Wednesday, 26 November 2014 / TRUTH-OUT.ORG

Hyatt Fisherman’s Wharf Withdraws Appeal of Housekeeper Injury Citations, Agrees to Landmark Settlement

Tuesday, 15 January 2013 11:27 By Staff, Unite Here Local 2 | Press Release

San Francisco, CA - Hyatt Fisherman’s Wharf Hotel withdrew its appeal to the California Occupational Safety and Health Appeals Board of citations related to housekeeper injuries and agreed to a settlement that is unprecedented in the hotel industry. The settlement commits Hyatt to take specific steps, including the establishment of a Housekeeping Committee, to prevent exposure to unsafe conditions that cause housekeeper injuries. 

“This settlement is a big victory for Hyatt housekeepers,” said Nenita Ibe, who has worked at Hyatt Regency Santa Clara for 10 years.  “Hyatt is being forced to pay attention to the injuries housekeepers get at work.  I’ve seen so many of my co-workers in pain.  Now, Hyatt will have to listen to what housekeepers have to say. Hopefully, Hyatt will make the required changes so housekeepers won’t get hurt on-the-job.”

In November 2011, Cal-OSHA cited the Hyatt Fisherman’s Wharf alleging violations of the state’s repetitive motion injury rule.  As part of the government’s in-depth investigation, several housekeepers were interviewed and physically demanding tasks such as bedmaking, bathroom cleaning and pushing heavy carts were observed. 

As a result of the settlement, the citation was amended to state that “at and prior to the time of the CalOSHA inspection, Hyatt at Fisherman’s Wharf did not establish, implement and maintain certain elements of an effective Injury Illness Prevention Program with respect to housekeeper job tasks.”  An effective injury prevention program is required under California law, Title 8 CCR 3203(a).

 As part of the settlement, Hyatt must:

  • Conduct a “job hazard analysis” using ergonomic principles to evaluate housekeeper tasks for unsafe or unhealthy exposures related to musculoskeletal disorders; 
  • Establish a “Housekeeping Committee” to discuss and make recommendations related to housekeeper safety;  The Committee will include at least 8 employees, half of whom must be non-management housekeepers chosen by their co-workers;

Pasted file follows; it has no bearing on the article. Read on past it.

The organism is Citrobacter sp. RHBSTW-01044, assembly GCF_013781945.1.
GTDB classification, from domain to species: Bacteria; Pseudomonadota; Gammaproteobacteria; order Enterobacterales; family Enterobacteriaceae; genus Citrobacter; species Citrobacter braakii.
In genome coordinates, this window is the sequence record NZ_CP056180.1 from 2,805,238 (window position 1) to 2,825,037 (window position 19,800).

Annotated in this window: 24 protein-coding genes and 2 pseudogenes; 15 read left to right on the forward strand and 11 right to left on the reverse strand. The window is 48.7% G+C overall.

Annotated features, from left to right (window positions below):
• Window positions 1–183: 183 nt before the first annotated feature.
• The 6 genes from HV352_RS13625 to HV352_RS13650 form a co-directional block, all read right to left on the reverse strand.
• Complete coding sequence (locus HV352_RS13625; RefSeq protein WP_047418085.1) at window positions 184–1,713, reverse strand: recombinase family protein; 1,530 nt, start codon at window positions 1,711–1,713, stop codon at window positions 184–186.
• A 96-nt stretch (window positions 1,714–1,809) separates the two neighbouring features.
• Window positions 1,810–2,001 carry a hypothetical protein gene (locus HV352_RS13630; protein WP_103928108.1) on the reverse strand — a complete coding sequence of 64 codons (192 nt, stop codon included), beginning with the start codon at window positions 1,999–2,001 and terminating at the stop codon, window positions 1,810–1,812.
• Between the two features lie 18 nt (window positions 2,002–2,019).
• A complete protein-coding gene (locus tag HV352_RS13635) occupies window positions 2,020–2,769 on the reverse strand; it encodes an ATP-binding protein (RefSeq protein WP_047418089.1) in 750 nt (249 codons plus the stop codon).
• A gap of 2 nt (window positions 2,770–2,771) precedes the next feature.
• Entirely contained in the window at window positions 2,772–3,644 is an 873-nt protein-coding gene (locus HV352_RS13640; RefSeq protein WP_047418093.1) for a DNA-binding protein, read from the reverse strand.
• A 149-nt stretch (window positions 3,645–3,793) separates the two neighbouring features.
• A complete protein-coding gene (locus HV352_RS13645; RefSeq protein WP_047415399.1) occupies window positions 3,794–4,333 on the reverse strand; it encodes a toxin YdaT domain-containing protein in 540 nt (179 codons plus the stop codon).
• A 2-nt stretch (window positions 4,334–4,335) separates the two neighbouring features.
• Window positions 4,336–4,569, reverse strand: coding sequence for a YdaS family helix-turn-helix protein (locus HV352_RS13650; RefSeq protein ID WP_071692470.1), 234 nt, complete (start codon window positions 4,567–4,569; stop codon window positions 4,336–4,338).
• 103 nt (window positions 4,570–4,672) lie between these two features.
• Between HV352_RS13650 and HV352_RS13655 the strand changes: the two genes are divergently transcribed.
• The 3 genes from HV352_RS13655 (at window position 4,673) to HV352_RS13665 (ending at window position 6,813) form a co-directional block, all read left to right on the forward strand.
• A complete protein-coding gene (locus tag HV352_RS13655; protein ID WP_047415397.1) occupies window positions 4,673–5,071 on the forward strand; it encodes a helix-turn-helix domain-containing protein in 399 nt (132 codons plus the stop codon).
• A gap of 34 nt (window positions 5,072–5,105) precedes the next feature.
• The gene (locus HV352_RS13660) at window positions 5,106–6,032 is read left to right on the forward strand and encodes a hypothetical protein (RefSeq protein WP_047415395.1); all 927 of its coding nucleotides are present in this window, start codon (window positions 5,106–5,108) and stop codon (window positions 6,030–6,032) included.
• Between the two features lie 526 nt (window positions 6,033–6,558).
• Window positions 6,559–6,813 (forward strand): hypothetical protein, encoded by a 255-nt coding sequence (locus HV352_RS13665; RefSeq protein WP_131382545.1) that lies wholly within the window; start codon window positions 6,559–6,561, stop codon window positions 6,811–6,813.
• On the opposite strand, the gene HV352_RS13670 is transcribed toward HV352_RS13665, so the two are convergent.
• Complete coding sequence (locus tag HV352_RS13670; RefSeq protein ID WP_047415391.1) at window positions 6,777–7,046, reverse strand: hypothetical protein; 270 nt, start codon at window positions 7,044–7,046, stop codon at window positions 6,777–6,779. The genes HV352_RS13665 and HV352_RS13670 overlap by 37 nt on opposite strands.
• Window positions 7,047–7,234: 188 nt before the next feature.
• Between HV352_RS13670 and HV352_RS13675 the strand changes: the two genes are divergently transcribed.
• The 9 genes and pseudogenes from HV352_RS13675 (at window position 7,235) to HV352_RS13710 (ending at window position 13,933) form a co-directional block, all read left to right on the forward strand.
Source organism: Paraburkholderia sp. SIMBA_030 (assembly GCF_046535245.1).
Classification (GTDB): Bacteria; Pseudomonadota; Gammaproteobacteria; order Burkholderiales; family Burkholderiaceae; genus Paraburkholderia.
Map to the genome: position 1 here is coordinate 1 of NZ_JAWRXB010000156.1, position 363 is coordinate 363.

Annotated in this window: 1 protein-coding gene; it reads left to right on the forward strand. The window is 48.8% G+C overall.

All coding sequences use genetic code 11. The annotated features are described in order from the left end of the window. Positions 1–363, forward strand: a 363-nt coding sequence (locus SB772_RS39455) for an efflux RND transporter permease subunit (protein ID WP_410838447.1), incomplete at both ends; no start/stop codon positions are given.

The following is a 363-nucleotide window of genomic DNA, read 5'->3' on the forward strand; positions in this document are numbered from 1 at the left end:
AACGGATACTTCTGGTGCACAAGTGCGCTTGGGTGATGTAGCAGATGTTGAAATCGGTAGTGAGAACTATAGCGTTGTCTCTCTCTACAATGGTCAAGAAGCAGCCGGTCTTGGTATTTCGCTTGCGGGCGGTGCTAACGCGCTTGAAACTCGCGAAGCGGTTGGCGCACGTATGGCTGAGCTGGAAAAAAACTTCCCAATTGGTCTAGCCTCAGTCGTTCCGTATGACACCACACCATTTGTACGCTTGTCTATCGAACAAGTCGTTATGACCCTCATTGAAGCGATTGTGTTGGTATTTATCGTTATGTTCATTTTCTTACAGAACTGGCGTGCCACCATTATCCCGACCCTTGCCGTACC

• Provide housekeeper safety training programs on injury reporting and correct use of ergonomic interventions;
  • Ensure availability of bed-tucking and long-handled tools and modify current housekeeping carts;
  • Explore the feasibility of reducing the difficulty and number of bed-making tucks, and present findings to the government.

Bedmaking tucks are associated with increased mattress lifts, awkward postures and finger and wrists sprains.

Hyatt is required to pay reduced fines of $6,460.

Housekeepers at the hotel joined other Hyatt housekeepers in November 2010 in eight US cities in filing complaints with Occupational Safety and Health Administration (OSHA) agencies about repetitive motion and other workplace injuries. For the past two years, housekeepers tried to get management at the Hyatt Fisherman’s Wharf hotel to address their health and safety concerns.

“This is a groundbreaking settlement if effectively put into place by Hyatt,” said Pamela Vossenas, UNITE HERE health and safety expert.  “Not only does it make clear the need for monitoring ergonomic hazards of housekeeping tasks but it also specifies tools and work practices to reduce housekeeper injuries and secures a voice on the job for housekeepers’ health and safety.”

In May 2012, federal OSHA issued a corporate-level letter to the Hyatt Corporation identifying ergonomic risks that housekeepers face on the job. The first such letter for the hotel industry, it recommends simple steps for the Hyatt Corporation to take such as providing fitted sheets, mops and long handled tools to reduce ergonomic strain.  In 2011, the hotel industry lobbied against state legislation that would make housekeeping work safer by requiring fitted sheets and long handled tools such as mops or similar devices. 

This piece was reprinted by Truthout with permission or license. It may not be reproduced in any form without permission or license from the source.